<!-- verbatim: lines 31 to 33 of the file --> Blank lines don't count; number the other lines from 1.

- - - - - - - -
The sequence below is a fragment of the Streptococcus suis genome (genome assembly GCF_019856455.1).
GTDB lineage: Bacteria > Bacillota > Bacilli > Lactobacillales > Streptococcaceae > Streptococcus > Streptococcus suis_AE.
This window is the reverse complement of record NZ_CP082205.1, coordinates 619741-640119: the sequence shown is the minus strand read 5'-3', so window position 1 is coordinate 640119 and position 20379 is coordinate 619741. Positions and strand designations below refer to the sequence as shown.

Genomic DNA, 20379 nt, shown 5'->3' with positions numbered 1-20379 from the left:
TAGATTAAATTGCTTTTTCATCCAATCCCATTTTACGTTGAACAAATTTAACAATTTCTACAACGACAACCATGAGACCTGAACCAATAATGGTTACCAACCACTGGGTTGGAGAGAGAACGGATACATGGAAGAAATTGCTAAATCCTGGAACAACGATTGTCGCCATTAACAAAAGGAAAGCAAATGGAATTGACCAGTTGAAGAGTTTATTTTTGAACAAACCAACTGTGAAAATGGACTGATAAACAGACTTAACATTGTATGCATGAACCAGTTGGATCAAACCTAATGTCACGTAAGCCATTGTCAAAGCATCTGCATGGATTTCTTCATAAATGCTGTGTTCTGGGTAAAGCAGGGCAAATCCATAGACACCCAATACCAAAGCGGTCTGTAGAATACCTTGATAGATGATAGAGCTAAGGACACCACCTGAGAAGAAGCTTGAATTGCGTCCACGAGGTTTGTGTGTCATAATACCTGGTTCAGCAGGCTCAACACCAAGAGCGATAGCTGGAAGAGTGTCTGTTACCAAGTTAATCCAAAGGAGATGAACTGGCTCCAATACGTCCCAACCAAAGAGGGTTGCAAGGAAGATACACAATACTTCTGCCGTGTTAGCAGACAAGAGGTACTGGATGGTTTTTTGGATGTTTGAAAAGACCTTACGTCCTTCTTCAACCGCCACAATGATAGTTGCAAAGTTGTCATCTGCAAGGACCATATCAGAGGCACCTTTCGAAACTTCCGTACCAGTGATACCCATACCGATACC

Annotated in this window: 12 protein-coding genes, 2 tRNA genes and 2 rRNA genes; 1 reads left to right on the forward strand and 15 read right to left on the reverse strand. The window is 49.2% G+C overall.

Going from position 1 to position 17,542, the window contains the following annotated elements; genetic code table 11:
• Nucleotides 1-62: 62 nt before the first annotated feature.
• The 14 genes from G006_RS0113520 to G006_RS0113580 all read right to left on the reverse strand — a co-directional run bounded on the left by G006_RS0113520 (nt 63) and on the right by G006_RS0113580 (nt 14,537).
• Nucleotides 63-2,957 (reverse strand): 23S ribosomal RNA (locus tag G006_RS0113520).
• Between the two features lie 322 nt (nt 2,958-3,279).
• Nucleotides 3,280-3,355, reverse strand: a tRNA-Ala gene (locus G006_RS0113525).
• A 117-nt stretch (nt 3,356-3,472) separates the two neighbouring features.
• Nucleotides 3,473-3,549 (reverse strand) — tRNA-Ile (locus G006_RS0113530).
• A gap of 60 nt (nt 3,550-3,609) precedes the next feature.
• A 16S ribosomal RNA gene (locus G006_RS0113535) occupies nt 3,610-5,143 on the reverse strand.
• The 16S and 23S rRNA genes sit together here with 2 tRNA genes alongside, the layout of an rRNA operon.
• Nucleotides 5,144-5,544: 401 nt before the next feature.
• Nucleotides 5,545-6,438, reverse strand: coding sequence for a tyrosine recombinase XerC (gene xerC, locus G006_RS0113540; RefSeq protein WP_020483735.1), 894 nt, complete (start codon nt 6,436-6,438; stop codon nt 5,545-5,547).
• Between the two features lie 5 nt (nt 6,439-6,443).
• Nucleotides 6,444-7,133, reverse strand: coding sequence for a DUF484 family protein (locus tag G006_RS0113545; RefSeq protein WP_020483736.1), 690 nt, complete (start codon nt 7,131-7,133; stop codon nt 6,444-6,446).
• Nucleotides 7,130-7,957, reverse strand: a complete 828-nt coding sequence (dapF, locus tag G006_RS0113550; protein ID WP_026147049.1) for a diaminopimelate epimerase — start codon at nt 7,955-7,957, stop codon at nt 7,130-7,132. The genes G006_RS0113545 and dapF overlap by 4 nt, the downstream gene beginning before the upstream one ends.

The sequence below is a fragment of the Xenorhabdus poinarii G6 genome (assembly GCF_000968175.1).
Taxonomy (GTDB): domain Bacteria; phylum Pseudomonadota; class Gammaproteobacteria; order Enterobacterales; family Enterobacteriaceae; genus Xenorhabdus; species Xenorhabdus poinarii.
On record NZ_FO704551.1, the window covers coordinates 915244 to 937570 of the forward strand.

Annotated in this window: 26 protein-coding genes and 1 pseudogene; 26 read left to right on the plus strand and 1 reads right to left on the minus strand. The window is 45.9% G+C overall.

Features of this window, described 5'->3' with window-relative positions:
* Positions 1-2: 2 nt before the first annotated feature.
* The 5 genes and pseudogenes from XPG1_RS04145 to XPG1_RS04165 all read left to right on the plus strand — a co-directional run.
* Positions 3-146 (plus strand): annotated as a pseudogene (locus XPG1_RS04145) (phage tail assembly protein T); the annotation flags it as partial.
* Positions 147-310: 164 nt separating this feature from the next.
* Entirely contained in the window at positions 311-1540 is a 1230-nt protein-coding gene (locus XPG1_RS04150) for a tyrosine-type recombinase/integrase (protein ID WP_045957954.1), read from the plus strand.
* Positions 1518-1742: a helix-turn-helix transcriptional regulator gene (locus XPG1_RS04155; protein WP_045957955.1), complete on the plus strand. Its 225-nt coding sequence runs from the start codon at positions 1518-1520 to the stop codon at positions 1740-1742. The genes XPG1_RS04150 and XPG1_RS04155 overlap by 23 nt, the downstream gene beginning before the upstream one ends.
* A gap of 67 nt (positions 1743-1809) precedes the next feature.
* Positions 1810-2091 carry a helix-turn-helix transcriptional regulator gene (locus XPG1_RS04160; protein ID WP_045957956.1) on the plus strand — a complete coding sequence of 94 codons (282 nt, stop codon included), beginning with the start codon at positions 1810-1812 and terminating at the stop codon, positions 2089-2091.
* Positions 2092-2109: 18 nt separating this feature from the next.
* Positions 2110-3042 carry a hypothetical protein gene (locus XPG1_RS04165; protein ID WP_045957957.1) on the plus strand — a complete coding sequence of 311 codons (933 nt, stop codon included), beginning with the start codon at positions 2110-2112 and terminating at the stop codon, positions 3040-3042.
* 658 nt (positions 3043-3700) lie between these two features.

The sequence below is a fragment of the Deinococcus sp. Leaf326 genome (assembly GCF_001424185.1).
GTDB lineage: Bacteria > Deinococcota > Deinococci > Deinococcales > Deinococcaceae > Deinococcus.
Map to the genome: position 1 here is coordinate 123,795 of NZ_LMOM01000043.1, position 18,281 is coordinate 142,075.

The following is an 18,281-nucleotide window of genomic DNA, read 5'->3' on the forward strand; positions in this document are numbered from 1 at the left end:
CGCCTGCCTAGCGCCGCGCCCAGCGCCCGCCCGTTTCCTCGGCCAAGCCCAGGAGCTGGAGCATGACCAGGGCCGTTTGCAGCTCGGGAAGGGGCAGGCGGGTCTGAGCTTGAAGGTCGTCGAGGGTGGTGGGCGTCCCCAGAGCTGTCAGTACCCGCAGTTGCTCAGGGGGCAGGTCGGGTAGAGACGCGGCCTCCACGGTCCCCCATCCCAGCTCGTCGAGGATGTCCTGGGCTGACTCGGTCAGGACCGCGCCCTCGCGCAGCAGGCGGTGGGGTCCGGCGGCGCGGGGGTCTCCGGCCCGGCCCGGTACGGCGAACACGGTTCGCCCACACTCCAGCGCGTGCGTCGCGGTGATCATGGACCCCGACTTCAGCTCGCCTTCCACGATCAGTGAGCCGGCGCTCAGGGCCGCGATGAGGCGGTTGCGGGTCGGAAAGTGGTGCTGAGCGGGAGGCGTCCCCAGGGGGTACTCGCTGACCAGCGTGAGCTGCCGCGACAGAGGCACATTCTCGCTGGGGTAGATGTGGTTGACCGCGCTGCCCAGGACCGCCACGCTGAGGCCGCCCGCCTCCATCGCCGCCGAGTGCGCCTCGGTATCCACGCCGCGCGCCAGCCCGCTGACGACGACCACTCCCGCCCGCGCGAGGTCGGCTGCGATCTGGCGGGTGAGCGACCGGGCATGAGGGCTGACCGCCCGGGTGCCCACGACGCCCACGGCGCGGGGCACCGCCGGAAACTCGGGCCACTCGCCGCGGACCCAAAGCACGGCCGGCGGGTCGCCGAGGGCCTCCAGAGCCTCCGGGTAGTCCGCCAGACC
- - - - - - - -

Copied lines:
* Positions 147-310: 164 nt separating this feature from the next.
* Entirely contained in the window at positions 311-1540 is a 1230-nt protein-coding gene (locus XPG1_RS04150) for a tyrosine-type recombinase/integrase (protein ID WP_045957954.1), read from the plus strand.
* Positions 1518-1742: a helix-turn-helix transcriptional regulator gene (locus XPG1_RS04155; protein WP_045957955.1), complete on the plus strand. Its 225-nt coding sequence runs from the start codon at positions 1518-1520 to the stop codon at positions 1740-1742. The genes XPG1_RS04150 and XPG1_RS04155 overlap by 23 nt, the downstream gene beginning before the upstream one ends.